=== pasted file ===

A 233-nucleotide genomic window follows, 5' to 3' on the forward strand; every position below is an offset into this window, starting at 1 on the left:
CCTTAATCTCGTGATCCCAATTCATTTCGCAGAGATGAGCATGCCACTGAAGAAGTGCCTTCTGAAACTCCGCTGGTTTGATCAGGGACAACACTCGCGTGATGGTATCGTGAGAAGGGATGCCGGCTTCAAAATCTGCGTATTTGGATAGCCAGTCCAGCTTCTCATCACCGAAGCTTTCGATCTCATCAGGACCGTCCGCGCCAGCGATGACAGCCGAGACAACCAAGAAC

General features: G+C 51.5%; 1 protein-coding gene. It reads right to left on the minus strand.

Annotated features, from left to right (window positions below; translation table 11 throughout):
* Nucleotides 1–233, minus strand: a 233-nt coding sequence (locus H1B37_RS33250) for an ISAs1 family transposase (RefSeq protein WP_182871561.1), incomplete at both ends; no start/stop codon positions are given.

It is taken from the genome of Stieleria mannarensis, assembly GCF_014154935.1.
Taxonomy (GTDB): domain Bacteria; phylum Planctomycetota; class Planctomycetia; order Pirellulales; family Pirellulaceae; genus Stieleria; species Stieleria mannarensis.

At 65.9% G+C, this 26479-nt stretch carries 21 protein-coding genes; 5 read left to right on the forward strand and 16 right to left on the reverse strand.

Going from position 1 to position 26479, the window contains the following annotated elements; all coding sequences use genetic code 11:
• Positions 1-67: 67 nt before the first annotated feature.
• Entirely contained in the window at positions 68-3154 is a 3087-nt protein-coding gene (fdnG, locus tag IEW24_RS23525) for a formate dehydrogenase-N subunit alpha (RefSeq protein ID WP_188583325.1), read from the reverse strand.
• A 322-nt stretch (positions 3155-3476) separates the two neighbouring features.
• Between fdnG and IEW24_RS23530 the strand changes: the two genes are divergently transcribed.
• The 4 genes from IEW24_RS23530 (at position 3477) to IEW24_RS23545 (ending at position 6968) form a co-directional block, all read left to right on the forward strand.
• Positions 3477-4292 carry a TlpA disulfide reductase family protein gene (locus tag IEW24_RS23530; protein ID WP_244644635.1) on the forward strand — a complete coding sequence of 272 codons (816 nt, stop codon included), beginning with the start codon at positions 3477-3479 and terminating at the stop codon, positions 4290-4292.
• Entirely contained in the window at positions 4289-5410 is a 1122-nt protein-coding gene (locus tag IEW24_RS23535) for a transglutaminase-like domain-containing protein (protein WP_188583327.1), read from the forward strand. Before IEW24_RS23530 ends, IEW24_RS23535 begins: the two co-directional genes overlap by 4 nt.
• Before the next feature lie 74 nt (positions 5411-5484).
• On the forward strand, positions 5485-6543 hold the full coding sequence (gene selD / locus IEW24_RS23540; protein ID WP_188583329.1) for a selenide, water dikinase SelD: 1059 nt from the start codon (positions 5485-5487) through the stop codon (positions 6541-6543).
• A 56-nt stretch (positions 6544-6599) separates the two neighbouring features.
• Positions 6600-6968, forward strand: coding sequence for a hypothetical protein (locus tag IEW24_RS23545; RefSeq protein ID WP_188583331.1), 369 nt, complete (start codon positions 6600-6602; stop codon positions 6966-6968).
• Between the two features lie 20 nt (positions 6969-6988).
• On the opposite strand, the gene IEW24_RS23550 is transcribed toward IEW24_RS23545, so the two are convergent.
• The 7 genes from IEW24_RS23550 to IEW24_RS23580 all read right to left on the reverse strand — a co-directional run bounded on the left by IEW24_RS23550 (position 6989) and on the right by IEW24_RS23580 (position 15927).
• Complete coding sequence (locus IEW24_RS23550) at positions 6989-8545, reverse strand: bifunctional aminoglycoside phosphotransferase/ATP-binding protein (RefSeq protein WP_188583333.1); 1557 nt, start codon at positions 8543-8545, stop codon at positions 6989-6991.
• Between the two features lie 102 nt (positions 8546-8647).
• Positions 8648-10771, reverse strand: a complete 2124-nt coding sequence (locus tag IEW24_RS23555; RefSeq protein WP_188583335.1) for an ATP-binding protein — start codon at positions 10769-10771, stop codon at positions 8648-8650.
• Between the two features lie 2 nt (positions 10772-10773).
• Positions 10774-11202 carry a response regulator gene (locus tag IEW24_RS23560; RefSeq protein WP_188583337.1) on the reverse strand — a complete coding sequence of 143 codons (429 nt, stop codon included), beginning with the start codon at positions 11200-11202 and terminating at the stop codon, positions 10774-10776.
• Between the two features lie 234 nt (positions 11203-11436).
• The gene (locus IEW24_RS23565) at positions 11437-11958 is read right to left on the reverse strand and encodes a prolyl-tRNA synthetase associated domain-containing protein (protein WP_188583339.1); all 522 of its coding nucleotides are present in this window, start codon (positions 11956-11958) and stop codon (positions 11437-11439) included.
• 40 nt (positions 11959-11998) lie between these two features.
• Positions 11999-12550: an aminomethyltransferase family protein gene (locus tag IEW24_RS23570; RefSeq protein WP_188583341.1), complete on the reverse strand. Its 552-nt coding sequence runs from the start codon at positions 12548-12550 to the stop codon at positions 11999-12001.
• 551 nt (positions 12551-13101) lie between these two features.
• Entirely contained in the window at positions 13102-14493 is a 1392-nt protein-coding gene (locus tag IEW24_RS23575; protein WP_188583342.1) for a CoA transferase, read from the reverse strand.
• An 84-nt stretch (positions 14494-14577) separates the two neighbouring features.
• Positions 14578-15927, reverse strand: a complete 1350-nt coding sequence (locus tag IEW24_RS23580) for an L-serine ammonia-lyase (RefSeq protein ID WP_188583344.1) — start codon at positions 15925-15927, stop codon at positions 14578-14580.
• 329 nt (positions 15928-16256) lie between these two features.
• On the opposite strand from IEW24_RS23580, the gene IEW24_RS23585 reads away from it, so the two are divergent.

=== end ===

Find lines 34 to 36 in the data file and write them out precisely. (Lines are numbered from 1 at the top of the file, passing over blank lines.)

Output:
• Entirely contained in the window at positions 13102-14493 is a 1392-nt protein-coding gene (locus tag IEW24_RS23575; protein WP_188583342.1) for a CoA transferase, read from the reverse strand.
• An 84-nt stretch (positions 14494-14577) separates the two neighbouring features.
• Positions 14578-15927, reverse strand: a complete 1350-nt coding sequence (locus tag IEW24_RS23580) for an L-serine ammonia-lyase (RefSeq protein ID WP_188583344.1) — start codon at positions 15925-15927, stop codon at positions 14578-14580.